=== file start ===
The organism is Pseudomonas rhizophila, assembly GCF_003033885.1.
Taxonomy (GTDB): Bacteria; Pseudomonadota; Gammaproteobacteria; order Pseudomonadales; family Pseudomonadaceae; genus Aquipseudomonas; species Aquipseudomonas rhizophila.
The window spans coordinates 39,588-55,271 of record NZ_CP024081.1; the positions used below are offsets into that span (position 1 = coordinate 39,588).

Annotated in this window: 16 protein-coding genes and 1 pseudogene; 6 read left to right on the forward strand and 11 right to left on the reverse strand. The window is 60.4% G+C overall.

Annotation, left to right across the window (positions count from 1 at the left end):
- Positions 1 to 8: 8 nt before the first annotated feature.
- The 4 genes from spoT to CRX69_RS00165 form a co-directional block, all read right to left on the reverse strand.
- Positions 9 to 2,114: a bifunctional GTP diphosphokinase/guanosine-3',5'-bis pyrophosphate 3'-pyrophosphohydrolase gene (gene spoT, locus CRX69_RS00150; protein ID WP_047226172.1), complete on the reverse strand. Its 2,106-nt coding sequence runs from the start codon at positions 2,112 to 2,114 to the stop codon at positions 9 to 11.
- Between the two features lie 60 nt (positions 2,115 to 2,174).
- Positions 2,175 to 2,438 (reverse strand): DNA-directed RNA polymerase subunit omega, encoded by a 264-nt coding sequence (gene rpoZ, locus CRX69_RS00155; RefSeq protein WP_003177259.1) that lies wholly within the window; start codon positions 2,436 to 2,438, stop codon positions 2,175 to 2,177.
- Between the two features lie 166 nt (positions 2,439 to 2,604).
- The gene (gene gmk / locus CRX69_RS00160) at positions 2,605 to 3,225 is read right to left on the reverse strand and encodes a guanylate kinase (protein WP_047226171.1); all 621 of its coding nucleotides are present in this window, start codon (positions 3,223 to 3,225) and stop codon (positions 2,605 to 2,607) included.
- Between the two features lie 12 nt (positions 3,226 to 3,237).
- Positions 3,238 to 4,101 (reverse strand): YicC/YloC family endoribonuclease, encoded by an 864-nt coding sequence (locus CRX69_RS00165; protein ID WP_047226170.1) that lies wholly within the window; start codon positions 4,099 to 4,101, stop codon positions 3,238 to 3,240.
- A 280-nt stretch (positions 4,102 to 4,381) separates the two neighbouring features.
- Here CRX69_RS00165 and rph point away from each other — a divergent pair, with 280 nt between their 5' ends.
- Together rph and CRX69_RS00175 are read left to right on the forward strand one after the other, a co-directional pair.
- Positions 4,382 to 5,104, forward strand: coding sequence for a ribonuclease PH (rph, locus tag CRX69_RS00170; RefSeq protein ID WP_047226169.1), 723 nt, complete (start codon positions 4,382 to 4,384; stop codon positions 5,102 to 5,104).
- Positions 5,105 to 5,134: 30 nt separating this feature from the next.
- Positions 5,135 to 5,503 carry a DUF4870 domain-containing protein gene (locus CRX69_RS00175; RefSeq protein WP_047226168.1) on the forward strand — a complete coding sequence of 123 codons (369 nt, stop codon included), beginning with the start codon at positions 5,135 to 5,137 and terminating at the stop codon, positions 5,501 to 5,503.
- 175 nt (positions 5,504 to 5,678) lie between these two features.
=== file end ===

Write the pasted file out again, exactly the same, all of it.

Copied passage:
The organism is Pseudomonas rhizophila, assembly GCF_003033885.1.
Taxonomy (GTDB): Bacteria; Pseudomonadota; Gammaproteobacteria; order Pseudomonadales; family Pseudomonadaceae; genus Aquipseudomonas; species Aquipseudomonas rhizophila.
The window spans coordinates 39,588-55,271 of record NZ_CP024081.1; the positions used below are offsets into that span (position 1 = coordinate 39,588).

Annotated in this window: 16 protein-coding genes and 1 pseudogene; 6 read left to right on the forward strand and 11 right to left on the reverse strand. The window is 60.4% G+C overall.

Annotation, left to right across the window (positions count from 1 at the left end):
- Positions 1 to 8: 8 nt before the first annotated feature.
- The 4 genes from spoT to CRX69_RS00165 form a co-directional block, all read right to left on the reverse strand.
- Positions 9 to 2,114: a bifunctional GTP diphosphokinase/guanosine-3',5'-bis pyrophosphate 3'-pyrophosphohydrolase gene (gene spoT, locus CRX69_RS00150; protein ID WP_047226172.1), complete on the reverse strand. Its 2,106-nt coding sequence runs from the start codon at positions 2,112 to 2,114 to the stop codon at positions 9 to 11.
- Between the two features lie 60 nt (positions 2,115 to 2,174).
- Positions 2,175 to 2,438 (reverse strand): DNA-directed RNA polymerase subunit omega, encoded by a 264-nt coding sequence (gene rpoZ, locus CRX69_RS00155; RefSeq protein WP_003177259.1) that lies wholly within the window; start codon positions 2,436 to 2,438, stop codon positions 2,175 to 2,177.
- Between the two features lie 166 nt (positions 2,439 to 2,604).
- The gene (gene gmk / locus CRX69_RS00160) at positions 2,605 to 3,225 is read right to left on the reverse strand and encodes a guanylate kinase (protein WP_047226171.1); all 621 of its coding nucleotides are present in this window, start codon (positions 3,223 to 3,225) and stop codon (positions 2,605 to 2,607) included.
- Between the two features lie 12 nt (positions 3,226 to 3,237).
- Positions 3,238 to 4,101 (reverse strand): YicC/YloC family endoribonuclease, encoded by an 864-nt coding sequence (locus CRX69_RS00165; protein ID WP_047226170.1) that lies wholly within the window; start codon positions 4,099 to 4,101, stop codon positions 3,238 to 3,240.
- A 280-nt stretch (positions 4,102 to 4,381) separates the two neighbouring features.
- Here CRX69_RS00165 and rph point away from each other — a divergent pair, with 280 nt between their 5' ends.
- Together rph and CRX69_RS00175 are read left to right on the forward strand one after the other, a co-directional pair.
- Positions 4,382 to 5,104, forward strand: coding sequence for a ribonuclease PH (rph, locus tag CRX69_RS00170; RefSeq protein ID WP_047226169.1), 723 nt, complete (start codon positions 4,382 to 4,384; stop codon positions 5,102 to 5,104).
- Positions 5,105 to 5,134: 30 nt separating this feature from the next.
- Positions 5,135 to 5,503 carry a DUF4870 domain-containing protein gene (locus CRX69_RS00175; RefSeq protein WP_047226168.1) on the forward strand — a complete coding sequence of 123 codons (369 nt, stop codon included), beginning with the start codon at positions 5,135 to 5,137 and terminating at the stop codon, positions 5,501 to 5,503.
- 175 nt (positions 5,504 to 5,678) lie between these two features.